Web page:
Secondly, financial support from parents can sometimes lead to complex family dynamics, especially when multiple siblings are involved. Moreover, such situations can have an impact on relationships, as money has the potential to strain even the closest bonds. Open communication and transparency are crucial to navigating these potential tensions. 

Finally, it’s important to remember that there may be legal and fiscal considerations when providing financial assistance in the form of loans or gifts. Every arrangement should be legally documented to avoid future disputes and you should seek advice on any potential tax implications for both parents and children.

Given the complexities associated with property purchases and financial support from parents, seeking legal advice is crucial for all parties involved. Legal professionals can assist in drafting necessary documents to ensure the protection of assets and clear financial terms. This proactive approach helps safeguard both parents and children from future disputes and uncertainties.


Summing up

In conclusion, the bank of mum and dad has evolved into a cornerstone of the Australian property market. In an era of mounting challenges for young adults striving for homeownership, parental support has become a lifeline. While it offers undeniable benefits, it is not without its complexities and potential pitfalls. Therefore, individuals and families navigating this path should prioritize legal guidance to secure their financial futures and maintain harmonious relationships.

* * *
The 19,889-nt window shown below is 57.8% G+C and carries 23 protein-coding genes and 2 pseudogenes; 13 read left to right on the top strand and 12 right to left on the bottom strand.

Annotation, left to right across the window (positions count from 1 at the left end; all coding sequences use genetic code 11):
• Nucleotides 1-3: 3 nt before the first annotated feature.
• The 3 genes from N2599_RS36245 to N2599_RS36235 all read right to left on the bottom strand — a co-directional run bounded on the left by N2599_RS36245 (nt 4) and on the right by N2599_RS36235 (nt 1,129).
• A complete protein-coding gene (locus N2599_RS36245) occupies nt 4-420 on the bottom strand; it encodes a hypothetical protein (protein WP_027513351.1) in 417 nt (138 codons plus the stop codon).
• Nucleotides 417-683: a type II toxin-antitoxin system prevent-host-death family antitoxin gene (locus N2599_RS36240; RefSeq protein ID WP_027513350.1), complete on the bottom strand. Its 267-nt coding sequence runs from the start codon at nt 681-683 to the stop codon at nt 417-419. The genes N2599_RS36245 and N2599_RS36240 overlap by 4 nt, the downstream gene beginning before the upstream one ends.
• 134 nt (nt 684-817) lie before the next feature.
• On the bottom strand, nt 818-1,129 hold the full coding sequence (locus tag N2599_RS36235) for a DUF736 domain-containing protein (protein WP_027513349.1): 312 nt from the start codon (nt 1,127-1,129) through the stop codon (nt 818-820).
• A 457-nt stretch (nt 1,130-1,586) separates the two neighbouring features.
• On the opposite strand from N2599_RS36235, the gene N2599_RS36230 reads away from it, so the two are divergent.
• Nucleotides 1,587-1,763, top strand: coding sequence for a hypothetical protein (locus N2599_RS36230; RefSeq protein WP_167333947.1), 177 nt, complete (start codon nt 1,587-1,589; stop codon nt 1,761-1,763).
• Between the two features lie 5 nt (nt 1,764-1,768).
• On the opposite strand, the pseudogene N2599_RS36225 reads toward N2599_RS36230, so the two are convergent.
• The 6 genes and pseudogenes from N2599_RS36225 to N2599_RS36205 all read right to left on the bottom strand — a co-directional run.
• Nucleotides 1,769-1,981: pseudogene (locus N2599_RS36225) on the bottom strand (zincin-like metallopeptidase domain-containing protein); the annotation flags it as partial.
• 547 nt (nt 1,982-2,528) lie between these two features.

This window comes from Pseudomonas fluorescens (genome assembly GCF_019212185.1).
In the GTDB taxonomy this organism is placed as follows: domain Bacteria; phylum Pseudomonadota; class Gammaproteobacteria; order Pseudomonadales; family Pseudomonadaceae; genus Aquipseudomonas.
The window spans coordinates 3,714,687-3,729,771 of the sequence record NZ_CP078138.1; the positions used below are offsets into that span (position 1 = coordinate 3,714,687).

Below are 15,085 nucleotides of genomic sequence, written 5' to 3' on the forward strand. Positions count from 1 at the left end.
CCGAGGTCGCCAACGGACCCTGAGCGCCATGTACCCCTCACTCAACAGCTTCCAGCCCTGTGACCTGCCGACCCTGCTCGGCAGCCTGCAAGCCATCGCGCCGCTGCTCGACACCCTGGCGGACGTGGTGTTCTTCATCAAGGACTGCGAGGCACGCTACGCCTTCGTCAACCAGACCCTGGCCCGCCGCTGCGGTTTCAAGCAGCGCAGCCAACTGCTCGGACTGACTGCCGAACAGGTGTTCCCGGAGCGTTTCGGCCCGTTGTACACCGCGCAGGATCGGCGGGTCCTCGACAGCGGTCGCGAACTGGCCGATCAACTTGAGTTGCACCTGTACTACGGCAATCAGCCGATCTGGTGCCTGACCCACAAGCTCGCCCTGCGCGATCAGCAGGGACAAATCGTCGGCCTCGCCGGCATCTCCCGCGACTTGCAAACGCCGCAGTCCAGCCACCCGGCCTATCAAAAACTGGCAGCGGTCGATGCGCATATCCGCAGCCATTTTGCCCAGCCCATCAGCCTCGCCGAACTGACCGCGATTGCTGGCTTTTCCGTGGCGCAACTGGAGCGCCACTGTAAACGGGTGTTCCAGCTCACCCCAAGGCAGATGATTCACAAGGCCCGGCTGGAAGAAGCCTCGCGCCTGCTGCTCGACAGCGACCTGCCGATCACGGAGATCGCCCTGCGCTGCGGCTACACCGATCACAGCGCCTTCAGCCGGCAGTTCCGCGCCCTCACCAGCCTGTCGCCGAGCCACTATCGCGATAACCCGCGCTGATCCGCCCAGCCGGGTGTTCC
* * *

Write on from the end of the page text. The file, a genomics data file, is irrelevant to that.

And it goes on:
Other buying, selling and investing articles and resources 

Guide to property investment success in NSW

Selling a house or apartment in NSW eBook

Buying a house or apartment in NSW eBook

Property investment in NSW FAQ’s

What is a property cycle and what drives a change? 

DiJones Real Estate, together with their directors, officers, employees and agents have used their best endeavours to ensure the information passed on in this document is accurate. However, you must make your own enquiries in relation to the information contained in this document and seek advice from your financial advisor, broker or accountant to ascertain its application to your circumstances.

This information is provided subject to our Terms and Conditions.